The Green Room: Dr Rachel Drury

The Green Room is a blog series from the research community at the Royal Conservatoire of Scotland, this is the last blog in the series. It’s both a response to the impact of Covid 19 on the arts, and a way of starting new conversations about the future. Each week colleagues will share their personal reflections, insights, challenges and hopes as we begin to map out our next steps together.

Some Lockdown Reflections

byDr Rachel Drury

Lecturer in Learning and Teaching in the Performing Arts

When lockdown was first announced we were, overnight, catapulted into a very strange new world. At first, my overriding experience of work was one of ”˜firefighting’. It was reacting and responding to whatever we needed to do to keep students on track and their various projects manageable and realistic. As time has gone on, the ”˜firefighting’ has become less and there is beginning to be more time to reflect on what life has been like in lockdown, the impact it has had on my work and the impact it will probably continue to have as I move forwards. So, I’m offering some of these reflections up not as fully formed ideas but as food for thought as I continue to ask questions of myself, my research, and my role in the arts.

My first reflection is that we have been thrust into a world of paradoxes. On the one hand, some of the population have found themselves furloughed with plenty of free time as their jobs don’t lend themselves to ”˜working from home’; on the other hand, some have found their workload increasing and been in a mad scramble to adapt to a new normal way of working. Some have lost their work and income entirely whilst others have realised significant profits from unexpected demand through the unfolding situation. Lockdown has brought further inequality to an already unequal world.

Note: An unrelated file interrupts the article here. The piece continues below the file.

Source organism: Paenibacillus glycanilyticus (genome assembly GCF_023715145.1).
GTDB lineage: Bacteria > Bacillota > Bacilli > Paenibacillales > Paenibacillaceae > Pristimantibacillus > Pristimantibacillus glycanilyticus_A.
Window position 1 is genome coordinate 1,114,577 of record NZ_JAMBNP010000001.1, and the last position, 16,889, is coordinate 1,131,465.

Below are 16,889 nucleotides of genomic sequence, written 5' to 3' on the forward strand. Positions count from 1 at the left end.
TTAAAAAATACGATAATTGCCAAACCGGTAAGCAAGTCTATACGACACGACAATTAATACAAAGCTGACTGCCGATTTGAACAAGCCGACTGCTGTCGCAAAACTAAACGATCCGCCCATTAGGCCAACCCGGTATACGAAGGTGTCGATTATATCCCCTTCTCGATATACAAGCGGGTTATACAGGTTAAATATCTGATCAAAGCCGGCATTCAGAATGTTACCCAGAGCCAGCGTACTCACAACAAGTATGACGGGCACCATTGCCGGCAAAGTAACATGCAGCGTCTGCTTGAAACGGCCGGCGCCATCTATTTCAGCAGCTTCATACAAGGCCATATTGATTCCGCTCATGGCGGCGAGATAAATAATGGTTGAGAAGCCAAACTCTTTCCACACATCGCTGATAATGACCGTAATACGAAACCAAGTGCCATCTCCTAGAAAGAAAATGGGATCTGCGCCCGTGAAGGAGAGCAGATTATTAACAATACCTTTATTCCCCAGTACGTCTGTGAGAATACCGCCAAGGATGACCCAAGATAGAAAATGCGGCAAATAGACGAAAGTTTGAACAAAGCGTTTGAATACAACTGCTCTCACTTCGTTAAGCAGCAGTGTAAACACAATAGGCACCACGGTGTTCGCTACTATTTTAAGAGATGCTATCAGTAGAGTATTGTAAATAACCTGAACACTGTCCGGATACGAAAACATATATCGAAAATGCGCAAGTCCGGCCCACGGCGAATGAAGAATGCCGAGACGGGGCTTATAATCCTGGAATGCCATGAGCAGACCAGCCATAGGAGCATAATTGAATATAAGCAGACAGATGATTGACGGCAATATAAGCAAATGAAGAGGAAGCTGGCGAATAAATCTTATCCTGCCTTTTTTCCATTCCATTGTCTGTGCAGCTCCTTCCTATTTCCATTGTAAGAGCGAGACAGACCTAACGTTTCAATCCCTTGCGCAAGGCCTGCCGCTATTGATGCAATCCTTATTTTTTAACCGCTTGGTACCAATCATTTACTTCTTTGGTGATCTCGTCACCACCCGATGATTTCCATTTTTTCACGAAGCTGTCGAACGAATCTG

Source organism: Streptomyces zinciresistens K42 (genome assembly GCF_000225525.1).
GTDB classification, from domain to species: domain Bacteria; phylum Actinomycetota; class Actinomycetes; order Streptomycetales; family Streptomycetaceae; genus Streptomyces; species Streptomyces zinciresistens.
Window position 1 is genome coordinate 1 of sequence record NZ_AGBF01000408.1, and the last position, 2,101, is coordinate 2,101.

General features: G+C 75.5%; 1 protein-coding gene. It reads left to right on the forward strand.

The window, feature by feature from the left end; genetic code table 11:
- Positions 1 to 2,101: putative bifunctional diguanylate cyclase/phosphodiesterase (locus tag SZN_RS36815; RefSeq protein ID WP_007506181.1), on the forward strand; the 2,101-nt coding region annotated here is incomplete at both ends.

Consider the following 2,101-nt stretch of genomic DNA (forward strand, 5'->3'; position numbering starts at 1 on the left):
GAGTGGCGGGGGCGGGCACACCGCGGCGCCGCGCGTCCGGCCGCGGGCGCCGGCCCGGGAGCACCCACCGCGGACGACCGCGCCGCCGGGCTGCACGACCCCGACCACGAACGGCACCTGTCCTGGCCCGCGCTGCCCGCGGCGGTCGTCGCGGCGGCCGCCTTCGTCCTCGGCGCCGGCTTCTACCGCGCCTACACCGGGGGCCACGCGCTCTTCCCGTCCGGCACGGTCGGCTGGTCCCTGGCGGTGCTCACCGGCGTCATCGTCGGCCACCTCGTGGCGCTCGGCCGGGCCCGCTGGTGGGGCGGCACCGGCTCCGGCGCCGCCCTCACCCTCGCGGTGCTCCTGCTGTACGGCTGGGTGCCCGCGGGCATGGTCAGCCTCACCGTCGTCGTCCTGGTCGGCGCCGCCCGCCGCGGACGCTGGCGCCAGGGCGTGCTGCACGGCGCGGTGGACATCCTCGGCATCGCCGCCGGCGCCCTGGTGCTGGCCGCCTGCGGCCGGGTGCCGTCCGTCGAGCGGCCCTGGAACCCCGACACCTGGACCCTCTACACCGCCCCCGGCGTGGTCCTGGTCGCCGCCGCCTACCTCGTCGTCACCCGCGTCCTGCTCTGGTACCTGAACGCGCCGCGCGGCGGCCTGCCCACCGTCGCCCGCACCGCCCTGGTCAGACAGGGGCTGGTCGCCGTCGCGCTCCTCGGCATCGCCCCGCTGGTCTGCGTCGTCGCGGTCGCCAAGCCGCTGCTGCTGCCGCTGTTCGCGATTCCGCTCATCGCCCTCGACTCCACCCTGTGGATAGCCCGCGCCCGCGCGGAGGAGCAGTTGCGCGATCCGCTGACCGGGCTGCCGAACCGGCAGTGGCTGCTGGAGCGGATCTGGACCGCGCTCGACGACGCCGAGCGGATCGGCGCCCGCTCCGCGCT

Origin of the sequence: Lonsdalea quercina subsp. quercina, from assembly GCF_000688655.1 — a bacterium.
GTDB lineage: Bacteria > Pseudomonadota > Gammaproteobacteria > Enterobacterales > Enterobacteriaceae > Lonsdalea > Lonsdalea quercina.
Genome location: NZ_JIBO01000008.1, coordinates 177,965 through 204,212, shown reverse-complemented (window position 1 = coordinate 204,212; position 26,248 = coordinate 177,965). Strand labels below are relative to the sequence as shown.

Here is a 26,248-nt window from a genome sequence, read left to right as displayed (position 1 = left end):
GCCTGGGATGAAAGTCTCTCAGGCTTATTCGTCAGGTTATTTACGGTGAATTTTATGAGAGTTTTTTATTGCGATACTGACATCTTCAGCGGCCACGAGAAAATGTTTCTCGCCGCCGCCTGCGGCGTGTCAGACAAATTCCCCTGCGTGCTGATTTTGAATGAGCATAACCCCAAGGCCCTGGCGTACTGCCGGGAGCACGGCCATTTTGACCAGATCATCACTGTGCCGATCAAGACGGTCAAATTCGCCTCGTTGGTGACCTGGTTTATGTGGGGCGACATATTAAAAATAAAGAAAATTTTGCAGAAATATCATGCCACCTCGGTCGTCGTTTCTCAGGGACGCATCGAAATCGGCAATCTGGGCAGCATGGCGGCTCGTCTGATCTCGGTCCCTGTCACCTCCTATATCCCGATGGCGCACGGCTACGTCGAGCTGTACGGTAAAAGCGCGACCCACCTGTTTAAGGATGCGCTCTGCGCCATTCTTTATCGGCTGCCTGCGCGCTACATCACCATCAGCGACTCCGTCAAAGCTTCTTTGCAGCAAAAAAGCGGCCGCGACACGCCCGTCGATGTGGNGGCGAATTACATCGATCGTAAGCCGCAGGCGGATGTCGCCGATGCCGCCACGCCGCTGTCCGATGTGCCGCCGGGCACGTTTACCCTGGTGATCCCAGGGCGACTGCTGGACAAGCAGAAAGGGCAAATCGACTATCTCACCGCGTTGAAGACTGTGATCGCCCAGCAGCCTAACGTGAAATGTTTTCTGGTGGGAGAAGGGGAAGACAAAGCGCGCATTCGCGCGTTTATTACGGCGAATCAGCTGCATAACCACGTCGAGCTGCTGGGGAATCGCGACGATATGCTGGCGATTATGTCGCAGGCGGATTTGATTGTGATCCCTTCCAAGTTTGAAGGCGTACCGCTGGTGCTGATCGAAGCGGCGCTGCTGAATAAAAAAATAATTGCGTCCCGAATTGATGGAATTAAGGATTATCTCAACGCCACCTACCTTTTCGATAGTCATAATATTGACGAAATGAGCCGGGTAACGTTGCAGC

Although it has brought many challenges, lockdown has also brought many gifts. Having more time to spend with my partner is a huge bonus and I’ve very much enjoyed sitting down to lunch every day at a table with human company as opposed to at a desk with my work laptop. We have two labradors who have become my new full-time office mates their work ethic is highly questionable but they are lovely company and their gentle snoring has become the soundtrack to my working day. They seem to have spent much of lockdown practising their synchronised sleeping positions. Both dogs seem to be somehow connected with Greenwich Mean Time such is their ability to know when it is time for a walk or time to be fed and this has proven very useful for me in finding a balance with working from home full-time.

It’s so easy to put in much longer days (as I did throughout the first few weeks) and feel as if you have to respond to an email, simply because the person that sent it knows you’ll be at home and have probably got nothing better to do during lockdown than reply to it. My dogs have reminded me of the importance of boundaries. We need time for ourselves and time to adjust.

Rachel's dogs. One is sandy brown and the other is black. The black dog is sitting and looking up.

I’ve been thinking about the currency of the arts in society. Much like the current situation, there have always existed certain paradoxes around the value placed on the arts. Whilst they are held up as being a fundamental part of our country’s offering to the world, the roles and kind of employment that exist within the arts have simultaneously been misunderstood and misrepresented at best, and at worst ignored: many artists are falling between the cracks when it comes to the financial support on offer in other types of jobs during the COVID-19 crisis.